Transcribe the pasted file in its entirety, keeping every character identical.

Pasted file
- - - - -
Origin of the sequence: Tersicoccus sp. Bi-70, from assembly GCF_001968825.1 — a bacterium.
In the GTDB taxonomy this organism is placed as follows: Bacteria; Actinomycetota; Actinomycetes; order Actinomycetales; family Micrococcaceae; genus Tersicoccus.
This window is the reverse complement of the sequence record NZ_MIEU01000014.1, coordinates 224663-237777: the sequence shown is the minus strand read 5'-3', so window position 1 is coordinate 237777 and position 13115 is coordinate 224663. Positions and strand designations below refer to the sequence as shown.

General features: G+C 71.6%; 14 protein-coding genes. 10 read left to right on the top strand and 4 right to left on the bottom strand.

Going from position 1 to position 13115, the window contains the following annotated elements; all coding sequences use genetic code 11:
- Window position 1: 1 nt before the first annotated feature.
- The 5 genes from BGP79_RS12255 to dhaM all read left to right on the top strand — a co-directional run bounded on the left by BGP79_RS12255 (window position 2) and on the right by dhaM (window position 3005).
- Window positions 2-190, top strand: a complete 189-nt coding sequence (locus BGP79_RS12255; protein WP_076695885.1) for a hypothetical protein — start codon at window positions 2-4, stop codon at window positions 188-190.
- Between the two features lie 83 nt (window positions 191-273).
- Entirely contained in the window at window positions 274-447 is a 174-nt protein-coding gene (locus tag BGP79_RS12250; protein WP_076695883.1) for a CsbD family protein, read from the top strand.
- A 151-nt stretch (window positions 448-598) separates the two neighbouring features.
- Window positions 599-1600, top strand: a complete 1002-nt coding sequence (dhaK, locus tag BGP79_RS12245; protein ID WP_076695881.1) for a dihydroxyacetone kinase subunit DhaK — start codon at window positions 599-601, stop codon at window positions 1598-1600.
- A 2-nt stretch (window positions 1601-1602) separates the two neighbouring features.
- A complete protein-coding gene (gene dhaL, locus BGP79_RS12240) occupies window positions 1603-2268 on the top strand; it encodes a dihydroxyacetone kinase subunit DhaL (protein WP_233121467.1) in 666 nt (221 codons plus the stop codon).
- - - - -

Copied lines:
Origin of the sequence: Tersicoccus sp. Bi-70, from assembly GCF_001968825.1 — a bacterium.
In the GTDB taxonomy this organism is placed as follows: Bacteria; Actinomycetota; Actinomycetes; order Actinomycetales; family Micrococcaceae; genus Tersicoccus.
This window is the reverse complement of the sequence record NZ_MIEU01000014.1, coordinates 224663-237777: the sequence shown is the minus strand read 5'-3', so window position 1 is coordinate 237777 and position 13115 is coordinate 224663. Positions and strand designations below refer to the sequence as shown.

General features: G+C 71.6%; 14 protein-coding genes. 10 read left to right on the top strand and 4 right to left on the bottom strand.

Going from position 1 to position 13115, the window contains the following annotated elements; all coding sequences use genetic code 11:
- Window position 1: 1 nt before the first annotated feature.
- The 5 genes from BGP79_RS12255 to dhaM all read left to right on the top strand — a co-directional run bounded on the left by BGP79_RS12255 (window position 2) and on the right by dhaM (window position 3005).
- Window positions 2-190, top strand: a complete 189-nt coding sequence (locus BGP79_RS12255; protein WP_076695885.1) for a hypothetical protein — start codon at window positions 2-4, stop codon at window positions 188-190.
- Between the two features lie 83 nt (window positions 191-273).
- Entirely contained in the window at window positions 274-447 is a 174-nt protein-coding gene (locus tag BGP79_RS12250; protein WP_076695883.1) for a CsbD family protein, read from the top strand.
- A 151-nt stretch (window positions 448-598) separates the two neighbouring features.
- Window positions 599-1600, top strand: a complete 1002-nt coding sequence (dhaK, locus tag BGP79_RS12245; protein ID WP_076695881.1) for a dihydroxyacetone kinase subunit DhaK — start codon at window positions 599-601, stop codon at window positions 1598-1600.
- A 2-nt stretch (window positions 1601-1602) separates the two neighbouring features.
- A complete protein-coding gene (gene dhaL, locus BGP79_RS12240) occupies window positions 1603-2268 on the top strand; it encodes a dihydroxyacetone kinase subunit DhaL (protein WP_233121467.1) in 666 nt (221 codons plus the stop codon).